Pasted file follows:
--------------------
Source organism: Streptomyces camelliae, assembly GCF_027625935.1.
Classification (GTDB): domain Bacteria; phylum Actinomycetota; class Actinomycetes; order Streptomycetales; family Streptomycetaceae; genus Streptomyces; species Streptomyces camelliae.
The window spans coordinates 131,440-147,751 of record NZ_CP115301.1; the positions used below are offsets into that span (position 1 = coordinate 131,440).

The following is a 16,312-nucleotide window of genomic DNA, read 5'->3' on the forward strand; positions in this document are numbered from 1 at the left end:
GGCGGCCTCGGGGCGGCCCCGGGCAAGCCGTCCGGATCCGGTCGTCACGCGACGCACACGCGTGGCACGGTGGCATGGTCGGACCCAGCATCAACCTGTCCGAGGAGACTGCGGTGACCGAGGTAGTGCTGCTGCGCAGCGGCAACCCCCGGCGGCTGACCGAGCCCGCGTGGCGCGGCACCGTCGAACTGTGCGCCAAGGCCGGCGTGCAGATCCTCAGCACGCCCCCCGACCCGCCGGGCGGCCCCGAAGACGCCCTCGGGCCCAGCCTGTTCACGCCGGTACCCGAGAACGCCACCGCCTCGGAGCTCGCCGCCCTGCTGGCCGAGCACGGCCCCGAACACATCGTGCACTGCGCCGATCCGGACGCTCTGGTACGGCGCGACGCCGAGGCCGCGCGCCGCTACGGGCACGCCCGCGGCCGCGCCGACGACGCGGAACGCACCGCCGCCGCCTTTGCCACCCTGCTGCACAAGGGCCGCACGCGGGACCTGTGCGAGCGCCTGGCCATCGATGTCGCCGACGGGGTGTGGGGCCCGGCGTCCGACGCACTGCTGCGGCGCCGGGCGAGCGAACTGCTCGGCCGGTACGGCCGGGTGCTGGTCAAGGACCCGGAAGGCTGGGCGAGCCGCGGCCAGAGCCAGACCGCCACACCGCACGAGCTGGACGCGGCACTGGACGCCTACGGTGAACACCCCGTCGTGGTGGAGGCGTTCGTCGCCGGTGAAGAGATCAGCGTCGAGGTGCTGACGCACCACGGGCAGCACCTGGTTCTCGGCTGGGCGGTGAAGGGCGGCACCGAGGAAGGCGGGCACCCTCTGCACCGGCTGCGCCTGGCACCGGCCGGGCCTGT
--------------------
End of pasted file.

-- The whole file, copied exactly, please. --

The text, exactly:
Source organism: Streptomyces camelliae, assembly GCF_027625935.1.
Classification (GTDB): domain Bacteria; phylum Actinomycetota; class Actinomycetes; order Streptomycetales; family Streptomycetaceae; genus Streptomyces; species Streptomyces camelliae.
The window spans coordinates 131,440-147,751 of record NZ_CP115301.1; the positions used below are offsets into that span (position 1 = coordinate 131,440).

The following is a 16,312-nucleotide window of genomic DNA, read 5'->3' on the forward strand; positions in this document are numbered from 1 at the left end:
GGCGGCCTCGGGGCGGCCCCGGGCAAGCCGTCCGGATCCGGTCGTCACGCGACGCACACGCGTGGCACGGTGGCATGGTCGGACCCAGCATCAACCTGTCCGAGGAGACTGCGGTGACCGAGGTAGTGCTGCTGCGCAGCGGCAACCCCCGGCGGCTGACCGAGCCCGCGTGGCGCGGCACCGTCGAACTGTGCGCCAAGGCCGGCGTGCAGATCCTCAGCACGCCCCCCGACCCGCCGGGCGGCCCCGAAGACGCCCTCGGGCCCAGCCTGTTCACGCCGGTACCCGAGAACGCCACCGCCTCGGAGCTCGCCGCCCTGCTGGCCGAGCACGGCCCCGAACACATCGTGCACTGCGCCGATCCGGACGCTCTGGTACGGCGCGACGCCGAGGCCGCGCGCCGCTACGGGCACGCCCGCGGCCGCGCCGACGACGCGGAACGCACCGCCGCCGCCTTTGCCACCCTGCTGCACAAGGGCCGCACGCGGGACCTGTGCGAGCGCCTGGCCATCGATGTCGCCGACGGGGTGTGGGGCCCGGCGTCCGACGCACTGCTGCGGCGCCGGGCGAGCGAACTGCTCGGCCGGTACGGCCGGGTGCTGGTCAAGGACCCGGAAGGCTGGGCGAGCCGCGGCCAGAGCCAGACCGCCACACCGCACGAGCTGGACGCGGCACTGGACGCCTACGGTGAACACCCCGTCGTGGTGGAGGCGTTCGTCGCCGGTGAAGAGATCAGCGTCGAGGTGCTGACGCACCACGGGCAGCACCTGGTTCTCGGCTGGGCGGTGAAGGGCGGCACCGAGGAAGGCGGGCACCCTCTGCACCGGCTGCGCCTGGCACCGGCCGGGCCTGT